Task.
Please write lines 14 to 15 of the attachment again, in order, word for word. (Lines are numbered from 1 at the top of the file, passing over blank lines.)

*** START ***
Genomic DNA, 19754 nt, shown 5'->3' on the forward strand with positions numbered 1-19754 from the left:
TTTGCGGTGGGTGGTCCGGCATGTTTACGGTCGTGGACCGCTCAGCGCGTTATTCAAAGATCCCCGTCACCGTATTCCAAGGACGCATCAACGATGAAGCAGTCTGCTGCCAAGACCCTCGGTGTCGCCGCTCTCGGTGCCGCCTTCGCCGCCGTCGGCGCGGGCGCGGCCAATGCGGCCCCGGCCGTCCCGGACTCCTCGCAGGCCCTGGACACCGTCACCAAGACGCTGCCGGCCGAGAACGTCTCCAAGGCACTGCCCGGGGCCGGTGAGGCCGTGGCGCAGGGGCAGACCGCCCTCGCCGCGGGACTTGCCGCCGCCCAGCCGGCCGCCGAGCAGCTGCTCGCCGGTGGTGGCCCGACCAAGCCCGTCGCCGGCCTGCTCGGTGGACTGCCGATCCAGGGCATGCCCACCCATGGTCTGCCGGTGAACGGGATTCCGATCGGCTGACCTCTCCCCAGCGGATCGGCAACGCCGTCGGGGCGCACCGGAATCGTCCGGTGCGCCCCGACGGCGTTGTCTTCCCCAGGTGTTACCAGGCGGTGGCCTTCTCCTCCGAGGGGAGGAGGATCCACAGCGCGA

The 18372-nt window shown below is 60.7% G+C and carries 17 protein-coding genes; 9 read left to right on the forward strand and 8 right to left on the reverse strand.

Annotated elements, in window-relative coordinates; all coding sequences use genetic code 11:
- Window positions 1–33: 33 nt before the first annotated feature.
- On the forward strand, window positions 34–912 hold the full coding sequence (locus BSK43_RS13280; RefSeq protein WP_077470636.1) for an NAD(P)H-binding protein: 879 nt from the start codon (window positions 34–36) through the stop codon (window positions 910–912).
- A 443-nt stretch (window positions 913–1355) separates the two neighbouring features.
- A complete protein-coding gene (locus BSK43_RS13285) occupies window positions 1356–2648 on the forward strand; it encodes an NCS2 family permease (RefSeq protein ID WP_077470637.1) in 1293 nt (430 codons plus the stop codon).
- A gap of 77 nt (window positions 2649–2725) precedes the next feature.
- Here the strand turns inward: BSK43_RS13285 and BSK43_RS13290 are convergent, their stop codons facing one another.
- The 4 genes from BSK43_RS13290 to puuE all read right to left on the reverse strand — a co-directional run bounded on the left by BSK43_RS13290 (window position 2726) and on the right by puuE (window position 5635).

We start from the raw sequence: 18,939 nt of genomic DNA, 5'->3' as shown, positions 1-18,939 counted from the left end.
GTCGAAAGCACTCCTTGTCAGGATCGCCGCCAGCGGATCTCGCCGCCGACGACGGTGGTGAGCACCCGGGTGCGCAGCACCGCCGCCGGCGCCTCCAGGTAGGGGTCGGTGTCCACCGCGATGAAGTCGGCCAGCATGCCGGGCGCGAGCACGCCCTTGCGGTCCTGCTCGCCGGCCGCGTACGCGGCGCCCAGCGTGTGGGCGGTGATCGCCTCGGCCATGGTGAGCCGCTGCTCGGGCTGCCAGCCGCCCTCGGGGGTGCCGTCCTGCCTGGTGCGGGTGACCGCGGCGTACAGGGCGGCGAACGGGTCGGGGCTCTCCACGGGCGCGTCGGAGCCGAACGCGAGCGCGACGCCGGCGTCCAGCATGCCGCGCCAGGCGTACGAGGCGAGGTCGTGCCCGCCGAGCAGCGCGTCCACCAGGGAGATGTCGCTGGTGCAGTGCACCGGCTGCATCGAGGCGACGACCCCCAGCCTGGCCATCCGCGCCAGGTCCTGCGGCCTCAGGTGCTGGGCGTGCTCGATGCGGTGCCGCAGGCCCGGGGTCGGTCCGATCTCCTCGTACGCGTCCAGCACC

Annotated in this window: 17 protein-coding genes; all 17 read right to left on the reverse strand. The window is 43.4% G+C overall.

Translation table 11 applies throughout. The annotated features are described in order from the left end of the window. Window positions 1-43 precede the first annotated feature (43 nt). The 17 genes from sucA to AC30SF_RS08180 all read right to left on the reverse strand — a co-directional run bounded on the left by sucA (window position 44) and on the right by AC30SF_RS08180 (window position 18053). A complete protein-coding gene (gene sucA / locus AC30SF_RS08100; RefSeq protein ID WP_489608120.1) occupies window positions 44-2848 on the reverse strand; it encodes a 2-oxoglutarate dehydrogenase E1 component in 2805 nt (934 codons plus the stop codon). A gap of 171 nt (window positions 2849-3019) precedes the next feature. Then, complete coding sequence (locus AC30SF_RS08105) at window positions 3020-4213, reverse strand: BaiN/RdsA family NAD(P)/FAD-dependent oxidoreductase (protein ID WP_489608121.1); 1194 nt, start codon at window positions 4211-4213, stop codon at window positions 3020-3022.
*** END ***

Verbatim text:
Annotated in this window: 17 protein-coding genes; all 17 read right to left on the reverse strand. The window is 43.4% G+C overall.

Translation table 11 applies throughout. The annotated features are described in order from the left end of the window. Window positions 1-43 precede the first annotated feature (43 nt). The 17 genes from sucA to AC30SF_RS08180 all read right to left on the reverse strand — a co-directional run bounded on the left by sucA (window position 44) and on the right by AC30SF_RS08180 (window position 18053). A complete protein-coding gene (gene sucA / locus AC30SF_RS08100; RefSeq protein ID WP_489608120.1) occupies window positions 44-2848 on the reverse strand; it encodes a 2-oxoglutarate dehydrogenase E1 component in 2805 nt (934 codons plus the stop codon). A gap of 171 nt (window positions 2849-3019) precedes the next feature. Then, complete coding sequence (locus AC30SF_RS08105) at window positions 3020-4213, reverse strand: BaiN/RdsA family NAD(P)/FAD-dependent oxidoreductase (protein ID WP_489608121.1); 1194 nt, start codon at window positions 4211-4213, stop codon at window positions 3020-3022.